“Who else is left?” the attending wearily asks toward the end of our morning rounds.

“Adena,” I respond, knowing no further summary is needed given her 2 months and counting with us.


Thirty-three years with multiple co-morbidities. On dialysis thanks to complex Type 1 diabetes. Left leg amputated thanks to a deep tissue infection. Now under our care for a nasty wound on her hand, a persistent infection that requires our strongest intravenous antibiotics. We can only guess at her cardiac state, too fragile for an angiogram after a recent myocardial infarction.

Her medical notes are detailed. But the notes miss the identity of the beaming, dimpled patient before me.


Mother to 6- and 3-year-olds.


Daughter. Sister. Wife.


Dreamer. Optimist. Fighter.

We find her sitting upright, eager for good news.

“I'm to be discharged today, then?”

Her most recent swabs have come back negative. I unroll her bandage. The attending examines the area. By now we know the telltale signs of his satisfaction.

She starts from the bed in excitement. She is gushing about calling her husband to share the news, make arrangements, to end this standstill she is in and return to her real life. As I turn away to continue with my day, she calls out to me.

The expression on her face is unmistakable: pure joy. I find myself filled with a familiar mixture of melancholy and relief, experienced when well-liked long-stay patients are cleared to head home. I must have been showing it—her expression darkens, mirroring my pensive one.

“Don't worry, nothing is wrong,” I assure her. She nods at me and replies that she knows.

“There's something about being here, becoming one with the hospital furniture... well for 2 months anyway,” Adena says. “I am eager to get back,” she continues. “But I didn't expect to feel so much fear...”

I inch myself toward her, making sure I keep my posture inviting and attentive, and let my silence encourage her to continue.

“What worries me,” she starts, steely gaze transfixed on the wall ahead, “Is it is my duty to look after Rizqan and the kids…but what use is a weak wife and mother to them?” She meets my eyes, tears freely coursing down her face. I feel drawn into comfort, in spite of myself. Of course, they taught all the relevant communication techniques in medical school: displaying empathy, listening effectively, the kind of language to use. They trained us exactly for moments like this. Instead, in this moment I find my mind racing, scrambling for words that are appropriate. Precepts from medical school crash into residency reality. Do I provide encouragement that all will work out or advice to plan for eventual early decline? How much do I give away? What should I say versus what she needs to hear? Should I let the blows fall at once or by degrees?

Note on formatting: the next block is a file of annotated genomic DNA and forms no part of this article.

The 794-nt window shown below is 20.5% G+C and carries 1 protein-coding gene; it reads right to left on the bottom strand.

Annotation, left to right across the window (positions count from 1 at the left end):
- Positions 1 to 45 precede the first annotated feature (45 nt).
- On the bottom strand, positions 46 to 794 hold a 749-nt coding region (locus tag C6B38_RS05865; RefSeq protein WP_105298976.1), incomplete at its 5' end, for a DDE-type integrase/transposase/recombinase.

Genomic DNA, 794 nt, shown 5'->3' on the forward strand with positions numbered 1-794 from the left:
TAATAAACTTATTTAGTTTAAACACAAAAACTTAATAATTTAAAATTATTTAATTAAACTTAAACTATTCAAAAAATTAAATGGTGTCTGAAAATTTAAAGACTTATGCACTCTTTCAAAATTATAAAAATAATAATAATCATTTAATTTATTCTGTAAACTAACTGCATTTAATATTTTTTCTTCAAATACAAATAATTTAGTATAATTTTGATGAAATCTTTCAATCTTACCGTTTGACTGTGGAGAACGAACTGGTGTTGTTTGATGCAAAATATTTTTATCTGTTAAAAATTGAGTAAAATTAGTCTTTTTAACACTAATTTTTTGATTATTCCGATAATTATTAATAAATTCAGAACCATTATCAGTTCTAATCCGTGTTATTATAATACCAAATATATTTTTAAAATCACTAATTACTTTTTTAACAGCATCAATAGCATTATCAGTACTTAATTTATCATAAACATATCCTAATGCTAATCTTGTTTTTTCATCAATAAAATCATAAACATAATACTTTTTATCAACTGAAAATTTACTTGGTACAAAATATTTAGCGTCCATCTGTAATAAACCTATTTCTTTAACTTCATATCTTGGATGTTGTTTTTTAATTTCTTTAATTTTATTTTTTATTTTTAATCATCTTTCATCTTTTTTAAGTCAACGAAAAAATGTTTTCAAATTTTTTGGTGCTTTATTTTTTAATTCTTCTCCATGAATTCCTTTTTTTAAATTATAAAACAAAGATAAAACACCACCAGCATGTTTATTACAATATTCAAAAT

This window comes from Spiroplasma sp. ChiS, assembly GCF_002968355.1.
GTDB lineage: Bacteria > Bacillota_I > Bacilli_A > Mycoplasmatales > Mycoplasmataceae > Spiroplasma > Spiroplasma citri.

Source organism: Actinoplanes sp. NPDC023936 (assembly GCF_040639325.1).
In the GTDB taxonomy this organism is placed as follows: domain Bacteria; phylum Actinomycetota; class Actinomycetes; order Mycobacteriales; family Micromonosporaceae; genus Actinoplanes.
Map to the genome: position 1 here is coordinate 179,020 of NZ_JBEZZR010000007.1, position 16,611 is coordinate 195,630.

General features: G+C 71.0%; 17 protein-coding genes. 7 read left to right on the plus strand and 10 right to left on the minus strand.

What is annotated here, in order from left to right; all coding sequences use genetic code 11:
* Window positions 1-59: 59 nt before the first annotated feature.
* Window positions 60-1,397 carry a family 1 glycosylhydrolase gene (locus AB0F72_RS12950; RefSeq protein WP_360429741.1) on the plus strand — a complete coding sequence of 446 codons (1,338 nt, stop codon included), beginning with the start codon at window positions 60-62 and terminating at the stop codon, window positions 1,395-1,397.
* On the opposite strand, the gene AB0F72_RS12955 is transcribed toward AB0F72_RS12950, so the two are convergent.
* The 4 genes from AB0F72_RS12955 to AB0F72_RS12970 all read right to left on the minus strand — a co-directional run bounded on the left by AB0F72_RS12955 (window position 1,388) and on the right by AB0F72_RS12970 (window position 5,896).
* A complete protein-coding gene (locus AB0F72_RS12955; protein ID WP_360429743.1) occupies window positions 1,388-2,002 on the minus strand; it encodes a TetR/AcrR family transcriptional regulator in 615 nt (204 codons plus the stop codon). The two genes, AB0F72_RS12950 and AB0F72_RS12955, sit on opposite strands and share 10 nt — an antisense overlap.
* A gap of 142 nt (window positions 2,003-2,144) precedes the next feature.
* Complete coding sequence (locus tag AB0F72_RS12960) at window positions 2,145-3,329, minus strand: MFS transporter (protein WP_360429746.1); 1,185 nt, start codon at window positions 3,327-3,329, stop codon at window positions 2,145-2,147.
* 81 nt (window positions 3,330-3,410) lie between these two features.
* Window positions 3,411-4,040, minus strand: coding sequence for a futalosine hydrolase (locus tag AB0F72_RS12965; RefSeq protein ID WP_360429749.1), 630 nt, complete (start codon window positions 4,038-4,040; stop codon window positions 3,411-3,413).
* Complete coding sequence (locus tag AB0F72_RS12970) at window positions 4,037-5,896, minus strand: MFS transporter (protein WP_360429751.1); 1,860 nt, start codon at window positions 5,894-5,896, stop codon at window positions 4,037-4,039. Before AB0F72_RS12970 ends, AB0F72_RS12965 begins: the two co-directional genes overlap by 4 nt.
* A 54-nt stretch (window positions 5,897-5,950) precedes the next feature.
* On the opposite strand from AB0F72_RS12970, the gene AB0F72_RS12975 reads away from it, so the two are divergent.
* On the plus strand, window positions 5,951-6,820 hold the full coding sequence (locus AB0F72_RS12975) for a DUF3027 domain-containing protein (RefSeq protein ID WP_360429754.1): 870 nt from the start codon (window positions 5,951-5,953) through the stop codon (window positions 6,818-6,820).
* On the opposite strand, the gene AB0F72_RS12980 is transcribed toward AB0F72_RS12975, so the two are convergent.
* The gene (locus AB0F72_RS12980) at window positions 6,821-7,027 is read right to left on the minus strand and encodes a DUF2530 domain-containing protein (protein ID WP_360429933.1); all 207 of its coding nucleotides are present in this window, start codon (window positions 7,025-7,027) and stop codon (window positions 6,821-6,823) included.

Slowly, I muster the courage to validate her worries and try to normalize them. She seems skeptical, but I sense a shift in her—she trusts me. Perhaps it is the white lab coat, the comforting sense of institutional knowledge I represent. Even as her mind senses that the words do not fully fit, her heart believes. She clasps my palms and rewards me with a warm look.

I pat her hand and smile. The physiotherapist arrives, chattering in a way that drives overly caffeinated residents to distraction. I hurry away to prepare discharge documents, sign them, and move on.

I clearly remember the time—9:46 am, a half hour had passed—when I hear the shouts. We rush forward, not knowing what this could be. Not expecting what this could be.


Adena. Lips blue. Body limp.


Adena. On the receiving end of chest compressions. The code team notified, on their way in. I jump in to volunteer CPR at the next switch.


“Her husband. He's on the way over. Someone needs to call her husband.”

The staff nurse abides by protocol. His phone rings audibly—he's already just outside.

“How long has it been?” Forty minutes. No return of spontaneous circulation. We stop to assess the presence of a rhythm and pulse.

Her husband glimpses through the curtain, standing tall. He's beaming, excited to take her home: Adena is finally leaving the hospital.

Just not as we envisioned it.

How does one deliver this news to him? How does one keep going through the fading of the smile, the confusion in the eyes, the desperation in his anguish? How does one watch a happy day turn into the darkest of all? The truncating of a life they had planned, and delayed, and delayed?

I stand there. Feet glued. Stomach churning.

10:35 am.